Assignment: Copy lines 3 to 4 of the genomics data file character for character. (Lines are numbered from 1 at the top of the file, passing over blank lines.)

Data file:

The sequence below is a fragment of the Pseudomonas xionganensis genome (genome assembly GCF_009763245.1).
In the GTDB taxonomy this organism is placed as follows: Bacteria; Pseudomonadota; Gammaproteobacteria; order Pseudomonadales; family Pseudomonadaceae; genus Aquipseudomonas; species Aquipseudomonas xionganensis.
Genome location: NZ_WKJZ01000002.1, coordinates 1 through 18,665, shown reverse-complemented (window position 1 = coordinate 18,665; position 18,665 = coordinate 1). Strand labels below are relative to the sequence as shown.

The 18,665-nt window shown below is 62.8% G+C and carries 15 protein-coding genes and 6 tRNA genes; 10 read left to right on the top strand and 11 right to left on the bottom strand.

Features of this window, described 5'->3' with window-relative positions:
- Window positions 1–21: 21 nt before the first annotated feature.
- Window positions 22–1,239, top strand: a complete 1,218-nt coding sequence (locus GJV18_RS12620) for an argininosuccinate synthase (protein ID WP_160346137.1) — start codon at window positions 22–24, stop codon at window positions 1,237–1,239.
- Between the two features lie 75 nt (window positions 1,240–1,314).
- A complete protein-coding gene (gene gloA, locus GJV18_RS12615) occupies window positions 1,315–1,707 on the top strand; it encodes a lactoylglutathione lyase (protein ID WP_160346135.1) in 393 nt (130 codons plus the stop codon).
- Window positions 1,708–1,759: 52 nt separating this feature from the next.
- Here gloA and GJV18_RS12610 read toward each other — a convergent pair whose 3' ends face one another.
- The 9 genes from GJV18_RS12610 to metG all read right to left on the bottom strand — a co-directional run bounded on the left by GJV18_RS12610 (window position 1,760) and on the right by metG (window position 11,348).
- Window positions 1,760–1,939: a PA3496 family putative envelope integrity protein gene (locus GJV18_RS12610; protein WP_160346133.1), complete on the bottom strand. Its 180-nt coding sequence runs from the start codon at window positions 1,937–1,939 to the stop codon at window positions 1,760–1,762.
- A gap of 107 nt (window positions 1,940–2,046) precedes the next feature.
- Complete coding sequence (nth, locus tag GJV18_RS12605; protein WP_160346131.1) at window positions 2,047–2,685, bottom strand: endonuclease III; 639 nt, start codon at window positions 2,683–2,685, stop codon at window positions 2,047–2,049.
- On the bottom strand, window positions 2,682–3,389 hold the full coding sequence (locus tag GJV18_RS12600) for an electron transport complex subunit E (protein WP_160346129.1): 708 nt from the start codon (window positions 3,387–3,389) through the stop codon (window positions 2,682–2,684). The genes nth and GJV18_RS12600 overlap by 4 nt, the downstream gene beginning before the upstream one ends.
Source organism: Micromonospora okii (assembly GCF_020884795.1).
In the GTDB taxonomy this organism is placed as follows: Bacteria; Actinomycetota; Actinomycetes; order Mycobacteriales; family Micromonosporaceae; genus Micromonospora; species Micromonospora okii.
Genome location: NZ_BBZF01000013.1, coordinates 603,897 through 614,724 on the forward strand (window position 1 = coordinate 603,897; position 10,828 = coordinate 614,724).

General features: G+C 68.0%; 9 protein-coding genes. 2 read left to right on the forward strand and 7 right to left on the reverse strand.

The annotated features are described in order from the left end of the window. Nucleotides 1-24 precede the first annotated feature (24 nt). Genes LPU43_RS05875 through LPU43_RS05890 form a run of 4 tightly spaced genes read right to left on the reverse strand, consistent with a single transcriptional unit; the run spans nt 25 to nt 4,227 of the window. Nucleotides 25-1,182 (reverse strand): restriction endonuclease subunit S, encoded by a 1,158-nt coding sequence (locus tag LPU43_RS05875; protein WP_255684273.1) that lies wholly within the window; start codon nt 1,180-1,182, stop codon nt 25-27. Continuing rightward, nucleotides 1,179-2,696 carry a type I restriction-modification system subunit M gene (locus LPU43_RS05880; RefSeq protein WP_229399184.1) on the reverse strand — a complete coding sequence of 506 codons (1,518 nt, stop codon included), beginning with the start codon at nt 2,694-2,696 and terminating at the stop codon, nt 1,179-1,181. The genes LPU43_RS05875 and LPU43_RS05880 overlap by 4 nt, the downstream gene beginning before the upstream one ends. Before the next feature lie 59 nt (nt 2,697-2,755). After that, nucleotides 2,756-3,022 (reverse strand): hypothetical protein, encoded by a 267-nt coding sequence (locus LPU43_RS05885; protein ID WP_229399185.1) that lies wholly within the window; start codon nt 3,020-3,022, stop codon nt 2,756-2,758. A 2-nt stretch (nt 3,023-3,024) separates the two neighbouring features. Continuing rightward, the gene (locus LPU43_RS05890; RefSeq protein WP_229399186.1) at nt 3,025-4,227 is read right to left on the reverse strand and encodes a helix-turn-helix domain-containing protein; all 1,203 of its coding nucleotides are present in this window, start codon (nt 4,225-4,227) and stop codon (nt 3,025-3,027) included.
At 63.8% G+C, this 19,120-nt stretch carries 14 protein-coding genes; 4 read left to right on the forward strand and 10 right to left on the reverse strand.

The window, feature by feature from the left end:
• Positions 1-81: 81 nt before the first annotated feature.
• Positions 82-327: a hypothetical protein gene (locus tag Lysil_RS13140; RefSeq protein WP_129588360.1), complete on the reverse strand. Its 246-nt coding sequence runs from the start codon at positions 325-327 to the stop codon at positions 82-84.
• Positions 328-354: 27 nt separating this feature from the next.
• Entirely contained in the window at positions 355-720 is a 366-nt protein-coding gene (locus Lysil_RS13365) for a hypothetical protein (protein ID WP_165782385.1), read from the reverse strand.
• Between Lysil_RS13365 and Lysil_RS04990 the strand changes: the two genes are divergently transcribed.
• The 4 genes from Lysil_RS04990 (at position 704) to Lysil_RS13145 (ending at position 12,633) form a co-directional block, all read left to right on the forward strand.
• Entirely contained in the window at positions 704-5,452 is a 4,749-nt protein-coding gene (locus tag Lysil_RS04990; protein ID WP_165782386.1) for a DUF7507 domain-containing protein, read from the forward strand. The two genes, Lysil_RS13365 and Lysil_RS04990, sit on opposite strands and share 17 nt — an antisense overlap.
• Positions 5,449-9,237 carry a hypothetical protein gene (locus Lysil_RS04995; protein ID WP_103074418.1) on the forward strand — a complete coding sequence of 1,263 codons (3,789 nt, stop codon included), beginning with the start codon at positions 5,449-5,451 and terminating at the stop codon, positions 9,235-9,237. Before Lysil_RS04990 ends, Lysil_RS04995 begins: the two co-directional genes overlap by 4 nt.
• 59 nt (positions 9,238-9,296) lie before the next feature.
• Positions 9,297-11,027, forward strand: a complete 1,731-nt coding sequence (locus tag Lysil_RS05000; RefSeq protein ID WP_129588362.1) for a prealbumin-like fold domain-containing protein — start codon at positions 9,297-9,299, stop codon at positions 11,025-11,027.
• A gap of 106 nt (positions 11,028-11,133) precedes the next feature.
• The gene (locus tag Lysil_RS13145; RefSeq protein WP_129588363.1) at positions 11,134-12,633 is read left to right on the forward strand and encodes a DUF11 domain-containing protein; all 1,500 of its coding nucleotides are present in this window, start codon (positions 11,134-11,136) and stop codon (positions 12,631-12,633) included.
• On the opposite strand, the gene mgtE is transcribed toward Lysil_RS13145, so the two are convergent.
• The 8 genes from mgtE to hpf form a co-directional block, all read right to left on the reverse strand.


Genome location: NZ_WKJZ01000002.1, coordinates 1 through 18,665, shown reverse-complemented (window position 1 = coordinate 18,665; position 18,665 = coordinate 1). Strand labels below are relative to the sequence as shown.

The 18,665-nt window shown below is 62.8% G+C and carries 15 protein-coding genes and 6 tRNA genes; 10 read left to right on the top strand and 11 right to left on the bottom strand.